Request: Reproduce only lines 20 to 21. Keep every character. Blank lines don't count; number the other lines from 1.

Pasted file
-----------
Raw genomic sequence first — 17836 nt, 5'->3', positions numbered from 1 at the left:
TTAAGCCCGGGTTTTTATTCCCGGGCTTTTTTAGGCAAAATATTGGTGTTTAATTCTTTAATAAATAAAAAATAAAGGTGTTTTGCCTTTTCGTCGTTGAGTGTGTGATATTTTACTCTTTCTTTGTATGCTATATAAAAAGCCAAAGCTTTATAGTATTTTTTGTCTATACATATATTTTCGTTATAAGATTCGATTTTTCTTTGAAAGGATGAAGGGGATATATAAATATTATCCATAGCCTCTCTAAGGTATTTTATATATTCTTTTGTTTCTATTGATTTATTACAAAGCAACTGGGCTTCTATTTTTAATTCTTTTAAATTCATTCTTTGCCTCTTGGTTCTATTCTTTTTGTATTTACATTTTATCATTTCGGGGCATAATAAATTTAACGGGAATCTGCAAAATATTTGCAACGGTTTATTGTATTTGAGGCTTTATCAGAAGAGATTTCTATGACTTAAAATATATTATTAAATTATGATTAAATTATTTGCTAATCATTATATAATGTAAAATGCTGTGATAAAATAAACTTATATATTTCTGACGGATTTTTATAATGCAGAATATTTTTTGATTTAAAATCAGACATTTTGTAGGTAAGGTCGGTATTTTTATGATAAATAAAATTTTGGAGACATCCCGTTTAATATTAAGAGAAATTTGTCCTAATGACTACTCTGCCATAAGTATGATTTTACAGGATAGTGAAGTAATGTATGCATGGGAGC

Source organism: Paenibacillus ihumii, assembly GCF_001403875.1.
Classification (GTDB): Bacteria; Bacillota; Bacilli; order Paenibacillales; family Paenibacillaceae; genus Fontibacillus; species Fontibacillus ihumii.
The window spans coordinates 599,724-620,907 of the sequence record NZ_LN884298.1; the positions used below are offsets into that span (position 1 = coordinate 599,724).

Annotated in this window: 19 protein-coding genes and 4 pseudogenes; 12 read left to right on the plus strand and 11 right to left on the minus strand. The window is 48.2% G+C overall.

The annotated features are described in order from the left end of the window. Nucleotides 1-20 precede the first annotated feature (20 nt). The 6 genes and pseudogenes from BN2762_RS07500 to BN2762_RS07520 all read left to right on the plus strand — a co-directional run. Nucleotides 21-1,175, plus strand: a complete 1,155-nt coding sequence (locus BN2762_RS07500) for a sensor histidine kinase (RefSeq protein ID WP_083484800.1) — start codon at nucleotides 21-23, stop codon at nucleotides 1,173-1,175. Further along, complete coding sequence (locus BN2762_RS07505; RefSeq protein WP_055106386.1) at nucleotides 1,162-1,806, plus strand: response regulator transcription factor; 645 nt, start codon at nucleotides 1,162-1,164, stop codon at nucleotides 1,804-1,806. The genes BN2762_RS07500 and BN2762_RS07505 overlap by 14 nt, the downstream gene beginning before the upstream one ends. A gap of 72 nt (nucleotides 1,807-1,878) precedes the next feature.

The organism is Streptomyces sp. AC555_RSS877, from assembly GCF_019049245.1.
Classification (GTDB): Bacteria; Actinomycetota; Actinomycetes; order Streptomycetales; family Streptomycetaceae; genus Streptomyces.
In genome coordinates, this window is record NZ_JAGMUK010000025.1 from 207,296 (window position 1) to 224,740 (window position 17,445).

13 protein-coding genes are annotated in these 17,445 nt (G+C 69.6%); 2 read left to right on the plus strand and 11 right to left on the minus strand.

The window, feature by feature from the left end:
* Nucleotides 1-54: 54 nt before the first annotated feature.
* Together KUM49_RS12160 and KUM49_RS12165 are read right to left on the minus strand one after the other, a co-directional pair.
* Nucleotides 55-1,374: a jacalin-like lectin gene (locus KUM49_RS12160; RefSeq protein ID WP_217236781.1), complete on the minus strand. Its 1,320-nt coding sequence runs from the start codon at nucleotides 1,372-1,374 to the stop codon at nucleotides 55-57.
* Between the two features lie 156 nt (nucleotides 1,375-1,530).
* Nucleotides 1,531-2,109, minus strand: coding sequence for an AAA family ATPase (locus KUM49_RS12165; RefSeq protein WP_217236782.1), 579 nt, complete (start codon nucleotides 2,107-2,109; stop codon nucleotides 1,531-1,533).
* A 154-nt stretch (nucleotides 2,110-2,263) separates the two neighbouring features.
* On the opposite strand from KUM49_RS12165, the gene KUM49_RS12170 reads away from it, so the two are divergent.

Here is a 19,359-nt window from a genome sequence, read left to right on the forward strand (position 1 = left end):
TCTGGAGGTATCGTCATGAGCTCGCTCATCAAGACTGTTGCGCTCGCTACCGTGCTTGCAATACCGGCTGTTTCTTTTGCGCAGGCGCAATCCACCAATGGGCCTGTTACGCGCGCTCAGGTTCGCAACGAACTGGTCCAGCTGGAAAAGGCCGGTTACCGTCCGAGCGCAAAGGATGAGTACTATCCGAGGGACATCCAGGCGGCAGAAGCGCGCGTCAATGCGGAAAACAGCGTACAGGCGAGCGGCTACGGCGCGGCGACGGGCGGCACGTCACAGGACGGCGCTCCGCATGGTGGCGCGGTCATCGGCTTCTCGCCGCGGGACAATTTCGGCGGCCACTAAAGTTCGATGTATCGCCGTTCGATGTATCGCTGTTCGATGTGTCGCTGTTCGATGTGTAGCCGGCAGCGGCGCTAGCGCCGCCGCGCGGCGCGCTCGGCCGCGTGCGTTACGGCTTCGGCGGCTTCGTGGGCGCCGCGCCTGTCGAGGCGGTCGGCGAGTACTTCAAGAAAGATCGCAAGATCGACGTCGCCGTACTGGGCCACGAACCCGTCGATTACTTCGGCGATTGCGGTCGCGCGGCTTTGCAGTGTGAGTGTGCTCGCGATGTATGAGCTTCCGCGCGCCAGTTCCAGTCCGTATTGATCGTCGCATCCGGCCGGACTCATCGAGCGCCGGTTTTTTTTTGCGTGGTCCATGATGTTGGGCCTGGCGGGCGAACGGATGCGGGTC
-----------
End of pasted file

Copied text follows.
Here is a 19,359-nt window from a genome sequence, read left to right on the forward strand (position 1 = left end):
TCTGGAGGTATCGTCATGAGCTCGCTCATCAAGACTGTTGCGCTCGCTACCGTGCTTGCAATACCGGCTGTTTCTTTTGCGCAGGCGCAATCCACCAATGGGCCTGTTACGCGCGCTCAGGTTCGCAACGAACTGGTCCAGCTGGAAAAGGCCGGTTACCGTCCGAGCGCAAAGGATGAGTACTATCCGAGGGACATCCAGGCGGCAGAAGCGCGCGTCAATGCGGAAAACAGCGTACAGGCGAGCGGCTACGGCGCGGCGACGGGCGGCACGTCACAGGACGGCGCTCCGCATGGTGGCGCGGTCATCGGCTTCTCGCCGCGGGACAATTTCGGCGGCCACTAAAGTTCGATGTATCGCCGTTCGATGTATCGCTGTTCGATGTGTCGCTGTTCGATGTGTAGCCGGCAGCGGCGCTAGCGCCGCCGCGCGGCGCGCTCGGCCGCGTGCGTTACGGCTTCGGCGGCTTCGTGGGCGCCGCGCCTGTCGAGGCGGTCGGCGAGTACTTCAAGAAAGATCGCAAGATCGACGTCGCCGTACTGGGCCACGAACCCGTCGATTACTTCGGCGATTGCGGTCGCGCGGCTTTGCAGTGTGAGTGTGCTCGCGATGTATGAGCTTCCGCGCGCCAGTTCCAGTCCGTATTGATCGTCGCATCCGGCCGGACTCATCGAGCGCCGGTTTTTTTTTGCGTGGTCCATGATGTTGGGCCTGGCGGGCGAACGGATGCGGGTC